Bryan Berg, the co-founder of microblogging site App.net (a Twitter variant with no ads and a sassy 80% more content permitted per post), pronounced earlier today that LinkedIn had been hacked.
According to Bryan, “LinkedIn just got DNS hijacked,” with the result that anyone trying to access LinkedIn ended up at a server belonging to confluence-networks.com.
DNS, or the Domain Name System, is the globally-distributed database that turns human-friendly server and domain names such as www.example.com into computer-friendly IP numbers such as 188.8.131.52.
Clearly, if you can hack any of my network’s DNS servers (I am supposed to have two or more, for redundancy’s sake), and change my name-to-number mappings, you can probably take over any or all of my servers.
You don’t need to hack my web server, for example, if you can simply redirect visitors to a fake site in the first place.
For obvious reasons, stealing my traffic by hacking my DNS servers, and reconfiguring them so that they give out a false map of the internet, is known metaphorically as a DNS hijack.
By its own admission, Confluence Networks:
"...is a Colocation & Network service provider having tie-ups with data centers across various geographical regions. We don't host any services ourselves."
Why would crooks who had managed to own both LinkedIn’s and Fidelity’s DNS servers want to redirect traffic to an ISP’s holding page?
Surely a hack on this scale could be worth thousands, perhaps even millions, of ill-gotten dollars?
Could this have been the work of a crook so incompetent he didn’t even realise what he’d achieved?
Was it an incomplete hack that managed one level of DNS redirection but couldn’t get any further, leaving the crooks “stuck” inside a part of the network where there weren’t any customer servers to be found?
According to Confluence Networks, the last suggestion above is the closest, though there was technically no DNS hack:
Note that it has already been verified that this issue was caused due to a human error and there was NO security related issue caused by the same.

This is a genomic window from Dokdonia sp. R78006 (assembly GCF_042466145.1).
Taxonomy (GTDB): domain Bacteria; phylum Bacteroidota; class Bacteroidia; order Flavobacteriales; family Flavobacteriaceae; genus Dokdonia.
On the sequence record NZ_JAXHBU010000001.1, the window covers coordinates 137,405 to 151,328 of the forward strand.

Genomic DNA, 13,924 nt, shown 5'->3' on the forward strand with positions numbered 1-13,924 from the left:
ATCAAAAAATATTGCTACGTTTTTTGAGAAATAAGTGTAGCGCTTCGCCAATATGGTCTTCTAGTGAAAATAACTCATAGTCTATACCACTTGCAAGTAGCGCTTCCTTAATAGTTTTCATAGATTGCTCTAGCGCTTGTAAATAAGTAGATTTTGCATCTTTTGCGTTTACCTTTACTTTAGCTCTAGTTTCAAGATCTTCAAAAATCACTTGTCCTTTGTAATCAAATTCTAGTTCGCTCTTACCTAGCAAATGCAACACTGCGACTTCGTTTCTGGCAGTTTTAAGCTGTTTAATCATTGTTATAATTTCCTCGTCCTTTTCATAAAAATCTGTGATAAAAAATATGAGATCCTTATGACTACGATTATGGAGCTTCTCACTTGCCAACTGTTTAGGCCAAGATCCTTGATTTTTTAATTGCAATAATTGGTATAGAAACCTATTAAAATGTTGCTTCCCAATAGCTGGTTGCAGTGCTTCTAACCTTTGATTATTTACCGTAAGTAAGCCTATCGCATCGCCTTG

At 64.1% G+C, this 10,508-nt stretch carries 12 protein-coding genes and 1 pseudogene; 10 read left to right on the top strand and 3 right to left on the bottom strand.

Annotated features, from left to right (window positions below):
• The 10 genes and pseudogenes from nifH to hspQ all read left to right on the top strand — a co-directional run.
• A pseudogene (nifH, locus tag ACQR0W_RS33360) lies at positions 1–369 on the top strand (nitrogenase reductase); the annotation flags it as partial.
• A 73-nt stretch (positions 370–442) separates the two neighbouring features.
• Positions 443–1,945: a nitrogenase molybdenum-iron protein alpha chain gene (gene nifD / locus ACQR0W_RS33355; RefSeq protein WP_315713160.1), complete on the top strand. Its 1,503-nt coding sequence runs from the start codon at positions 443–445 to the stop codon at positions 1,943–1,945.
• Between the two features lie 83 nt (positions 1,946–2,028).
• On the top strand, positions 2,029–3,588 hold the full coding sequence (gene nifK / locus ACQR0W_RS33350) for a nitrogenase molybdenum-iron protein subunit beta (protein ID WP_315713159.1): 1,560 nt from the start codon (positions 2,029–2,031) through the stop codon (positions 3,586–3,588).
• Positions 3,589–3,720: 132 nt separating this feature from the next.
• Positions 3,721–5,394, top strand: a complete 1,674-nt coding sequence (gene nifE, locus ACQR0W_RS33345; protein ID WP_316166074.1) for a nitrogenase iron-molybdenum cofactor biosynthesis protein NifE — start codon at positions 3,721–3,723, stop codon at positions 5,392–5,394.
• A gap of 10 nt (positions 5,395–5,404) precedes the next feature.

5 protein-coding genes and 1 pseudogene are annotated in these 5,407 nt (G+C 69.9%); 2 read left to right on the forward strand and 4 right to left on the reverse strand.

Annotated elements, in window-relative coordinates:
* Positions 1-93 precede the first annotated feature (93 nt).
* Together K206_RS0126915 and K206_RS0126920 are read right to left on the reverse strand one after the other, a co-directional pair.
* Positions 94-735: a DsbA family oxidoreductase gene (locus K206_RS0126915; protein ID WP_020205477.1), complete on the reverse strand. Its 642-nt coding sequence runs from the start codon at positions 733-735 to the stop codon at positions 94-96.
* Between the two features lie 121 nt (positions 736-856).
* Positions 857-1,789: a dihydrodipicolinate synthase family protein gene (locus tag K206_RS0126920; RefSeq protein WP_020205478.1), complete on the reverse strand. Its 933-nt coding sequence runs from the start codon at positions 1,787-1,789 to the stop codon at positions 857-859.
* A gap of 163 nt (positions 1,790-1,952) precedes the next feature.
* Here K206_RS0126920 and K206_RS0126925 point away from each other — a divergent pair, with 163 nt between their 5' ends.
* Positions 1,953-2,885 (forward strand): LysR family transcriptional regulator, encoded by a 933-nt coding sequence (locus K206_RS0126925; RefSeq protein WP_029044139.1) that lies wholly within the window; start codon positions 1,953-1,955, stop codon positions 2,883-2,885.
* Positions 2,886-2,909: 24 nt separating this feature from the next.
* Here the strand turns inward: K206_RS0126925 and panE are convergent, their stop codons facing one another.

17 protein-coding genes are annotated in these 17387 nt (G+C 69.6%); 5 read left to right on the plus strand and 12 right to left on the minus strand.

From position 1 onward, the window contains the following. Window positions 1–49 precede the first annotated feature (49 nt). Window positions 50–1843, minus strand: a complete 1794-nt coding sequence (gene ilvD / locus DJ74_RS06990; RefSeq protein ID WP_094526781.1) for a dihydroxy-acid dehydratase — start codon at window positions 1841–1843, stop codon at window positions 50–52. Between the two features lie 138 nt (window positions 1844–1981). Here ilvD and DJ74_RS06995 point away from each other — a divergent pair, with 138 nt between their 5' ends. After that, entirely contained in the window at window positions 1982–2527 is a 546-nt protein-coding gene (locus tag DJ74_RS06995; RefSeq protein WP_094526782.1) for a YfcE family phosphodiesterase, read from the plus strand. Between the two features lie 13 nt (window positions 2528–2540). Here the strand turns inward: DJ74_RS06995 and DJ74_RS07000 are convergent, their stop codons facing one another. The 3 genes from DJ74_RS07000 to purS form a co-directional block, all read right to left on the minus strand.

Confluence links onwards to a report from domain name registration biggie Network Solutions, which offers the observation that:
In the process of resolving a Distributed Denial of Service (DDoS) incident on Wednesday night, the websites of a small number of Network Solutions customers were inadvertently affected for up to several hours. We are proactively working with these customers and have resolved most issues, none of which involved malicious activity. No confidential data was compromised...
LinkedIn and Fidelity, among millions of other organisations large and small, use Network Solutions to look after their domain names.
So it seems reasonable to assume that this completes the explanation.
When a DDoS happens, it means that someone is co-ordinating a deliberate and sustained spike in traffic against your network, with the aim of drowning your genuine traffic in a sea of network sewage.
To counteract a DDoS, your service provider typically needs to start teasing apart your traffic from everyone else’s, if only to reduce the collateral damage on other customers. (If your site is going to collapse anyway, there’s no point in letting it bring down other sites at the same time.)
There are several ways to send traffic on a detour, including altering network routing tables, and performing DNS redirection.
And, with the best will in the world, if you need to make those sorts of change in double-quick time while an attack is under way, errors are more likely to happen.
We don’t know exact details yet, and they will probably never matter to most people anyway, but it’s a good guess that something like that happened here.
The bad redirection caused an outage, but doesn’t seem to have caused any more damage, since the target of the faulty redirect was apparently just a service provider’s holding page.
We can almost certainly all stand down from puce alert: there was no hijack, just an unexpected and temporary diversion to a nearby airfield.